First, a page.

John McDonnell has risked antagonising the Democratic Unionist Party by declaring that he longs for a united Ireland.
The shadow chancellor reaffirmed his pro-Republican views as he warned against Brexit negotiations damaging the Good Friday Agreement.
Mr McDonnell, speaking to political journalists at Westminster, said in response to a question: “You know my background: I’m a Republican. I long for a united Ireland but I recognise democracy.
“Ireland will not be reunited on the basis of some contortion in the relationship with the EU.
“It will only be reunited on the basis of the popular support of the Irish people. That’s what I respect.
“One of the concerns we have got through all this on all sides of the Republican debate is that nothing in these discussions should cause any damage to the Good Friday Agreement, which I think was a huge achievement.”
Mr McDonnell’s remarks are likely to harden the opposition of the DUP, currently propping up the Conservatives in the Commons, to a general election that could lead to a Jeremy Corbyn government.
The veteran left-winger, 67, who was a serial rebel during Tony Blair’s government from 1997-2007, also paid a rare tribute to Mr Blair for negotiating the Good Friday Agreement.
“I say this about Tony Blair,” he said. “I was a critic of his on Iraq and a whole range of other issues. But if he’d have stopped at Northern Ireland he’d have gone down in history as one of the most significant prime ministers in our history.
“To bring about peace in Northern Ireland in that way was a huge achievement and I’ll always respect him for that.”
And he joked: “There will be some curious relationships that come out of a general election. If I can get my application in for the Orange Order and order my bowler hat and sash for the marching season, you never know.”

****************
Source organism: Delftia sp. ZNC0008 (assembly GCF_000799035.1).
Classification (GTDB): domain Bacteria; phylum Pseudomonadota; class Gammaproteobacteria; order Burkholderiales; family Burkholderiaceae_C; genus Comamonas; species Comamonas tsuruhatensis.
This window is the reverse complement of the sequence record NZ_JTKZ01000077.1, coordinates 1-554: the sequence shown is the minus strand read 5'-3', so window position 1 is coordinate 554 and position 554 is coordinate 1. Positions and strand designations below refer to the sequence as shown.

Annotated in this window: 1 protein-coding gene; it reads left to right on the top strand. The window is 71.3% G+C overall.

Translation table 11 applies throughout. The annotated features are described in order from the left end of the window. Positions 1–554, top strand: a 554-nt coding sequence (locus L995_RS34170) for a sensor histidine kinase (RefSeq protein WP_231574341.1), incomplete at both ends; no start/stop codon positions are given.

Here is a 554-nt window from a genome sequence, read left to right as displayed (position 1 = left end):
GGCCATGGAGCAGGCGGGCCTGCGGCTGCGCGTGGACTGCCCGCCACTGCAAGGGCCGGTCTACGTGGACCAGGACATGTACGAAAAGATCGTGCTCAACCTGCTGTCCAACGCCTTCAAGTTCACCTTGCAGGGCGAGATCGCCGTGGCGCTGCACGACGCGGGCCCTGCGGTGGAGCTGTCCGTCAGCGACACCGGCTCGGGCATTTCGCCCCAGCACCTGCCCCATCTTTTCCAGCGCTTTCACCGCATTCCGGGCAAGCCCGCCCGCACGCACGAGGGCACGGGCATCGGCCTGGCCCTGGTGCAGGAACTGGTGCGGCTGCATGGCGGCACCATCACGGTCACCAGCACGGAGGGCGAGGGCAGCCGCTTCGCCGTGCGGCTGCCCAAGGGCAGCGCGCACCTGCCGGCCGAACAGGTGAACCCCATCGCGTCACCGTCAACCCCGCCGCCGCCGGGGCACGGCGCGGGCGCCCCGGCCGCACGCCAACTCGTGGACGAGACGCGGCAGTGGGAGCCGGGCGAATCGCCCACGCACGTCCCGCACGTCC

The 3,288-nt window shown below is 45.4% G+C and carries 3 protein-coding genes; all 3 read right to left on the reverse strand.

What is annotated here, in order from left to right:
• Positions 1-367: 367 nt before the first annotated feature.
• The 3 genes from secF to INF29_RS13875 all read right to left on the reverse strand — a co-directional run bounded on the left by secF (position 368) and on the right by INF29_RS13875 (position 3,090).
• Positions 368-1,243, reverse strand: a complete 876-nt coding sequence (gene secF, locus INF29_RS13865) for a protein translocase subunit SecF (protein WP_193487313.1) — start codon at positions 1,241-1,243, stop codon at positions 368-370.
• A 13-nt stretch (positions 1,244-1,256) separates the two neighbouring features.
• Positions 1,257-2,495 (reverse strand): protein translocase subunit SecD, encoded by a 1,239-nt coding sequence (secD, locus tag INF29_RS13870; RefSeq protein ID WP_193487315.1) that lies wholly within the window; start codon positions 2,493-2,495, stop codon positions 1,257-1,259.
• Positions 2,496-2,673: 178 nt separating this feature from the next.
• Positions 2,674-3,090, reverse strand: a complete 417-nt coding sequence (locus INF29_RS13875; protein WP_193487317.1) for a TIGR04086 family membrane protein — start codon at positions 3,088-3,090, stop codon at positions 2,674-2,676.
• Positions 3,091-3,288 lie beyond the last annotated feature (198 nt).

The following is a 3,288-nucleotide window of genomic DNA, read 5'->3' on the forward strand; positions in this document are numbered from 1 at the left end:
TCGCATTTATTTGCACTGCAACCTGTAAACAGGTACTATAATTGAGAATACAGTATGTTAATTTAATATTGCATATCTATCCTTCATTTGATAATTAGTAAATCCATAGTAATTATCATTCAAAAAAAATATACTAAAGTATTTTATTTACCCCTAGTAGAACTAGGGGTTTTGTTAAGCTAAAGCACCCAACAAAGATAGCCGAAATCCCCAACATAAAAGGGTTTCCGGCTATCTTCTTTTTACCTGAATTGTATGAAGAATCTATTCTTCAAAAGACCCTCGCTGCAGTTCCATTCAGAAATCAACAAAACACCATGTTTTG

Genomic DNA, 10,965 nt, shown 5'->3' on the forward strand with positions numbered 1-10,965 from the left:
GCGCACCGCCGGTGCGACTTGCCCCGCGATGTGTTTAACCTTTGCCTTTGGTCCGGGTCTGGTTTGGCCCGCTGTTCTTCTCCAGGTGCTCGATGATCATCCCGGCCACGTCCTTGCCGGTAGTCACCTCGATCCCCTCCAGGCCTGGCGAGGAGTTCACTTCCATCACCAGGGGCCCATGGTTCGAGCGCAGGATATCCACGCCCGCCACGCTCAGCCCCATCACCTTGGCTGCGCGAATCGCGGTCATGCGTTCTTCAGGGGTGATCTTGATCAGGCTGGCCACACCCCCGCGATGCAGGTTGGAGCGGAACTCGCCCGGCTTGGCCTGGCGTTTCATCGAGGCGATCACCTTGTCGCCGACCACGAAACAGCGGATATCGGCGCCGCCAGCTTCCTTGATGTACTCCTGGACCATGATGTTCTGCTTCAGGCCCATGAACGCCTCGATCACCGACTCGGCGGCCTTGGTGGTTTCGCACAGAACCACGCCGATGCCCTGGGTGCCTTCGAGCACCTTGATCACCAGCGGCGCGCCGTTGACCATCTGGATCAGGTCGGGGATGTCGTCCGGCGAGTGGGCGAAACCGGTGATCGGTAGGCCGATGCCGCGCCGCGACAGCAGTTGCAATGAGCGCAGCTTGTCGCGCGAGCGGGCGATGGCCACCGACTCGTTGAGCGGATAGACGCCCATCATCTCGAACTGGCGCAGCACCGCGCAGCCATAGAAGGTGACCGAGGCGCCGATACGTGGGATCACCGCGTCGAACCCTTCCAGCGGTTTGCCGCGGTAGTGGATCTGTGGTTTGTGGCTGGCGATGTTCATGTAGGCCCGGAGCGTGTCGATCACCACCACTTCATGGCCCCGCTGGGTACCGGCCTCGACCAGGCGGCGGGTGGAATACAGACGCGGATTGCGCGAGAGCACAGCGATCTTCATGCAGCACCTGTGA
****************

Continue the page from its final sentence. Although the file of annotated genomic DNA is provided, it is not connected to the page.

During his speech, Mr McDonnell claimed Labour could be in government “within months” and said: “This is not a government going out with a bang, but going out with a whisper.”
He also reaffirmed the Labour Brexit policy passed at its Liverpool conference, predicting the party could end up supporting another EU referendum if Mrs May is unable to get a deal through Parliament.
“If a deal comes back that protects jobs, then yes we’ll support it,” he said. “If it doesn’t, we will vote against and we’ll call for a general election.
“If there isn’t a general election, we’ll have a fallback position and there might well be a people’s vote of some sort.”
He accused the Government of “two wasted years” on Brexit and predicted the outcome of Brexit negotiations would be a “fudge”.
On Brexit crowding out other Commons business, he said: “The Tories are in office but not in power.”
And on Tory splits he said: “Conservative MPs hate each other more than they hate us.”
(c) Sky News 2018: Shadow chancellor John McDonnell reaffirms support for united Ireland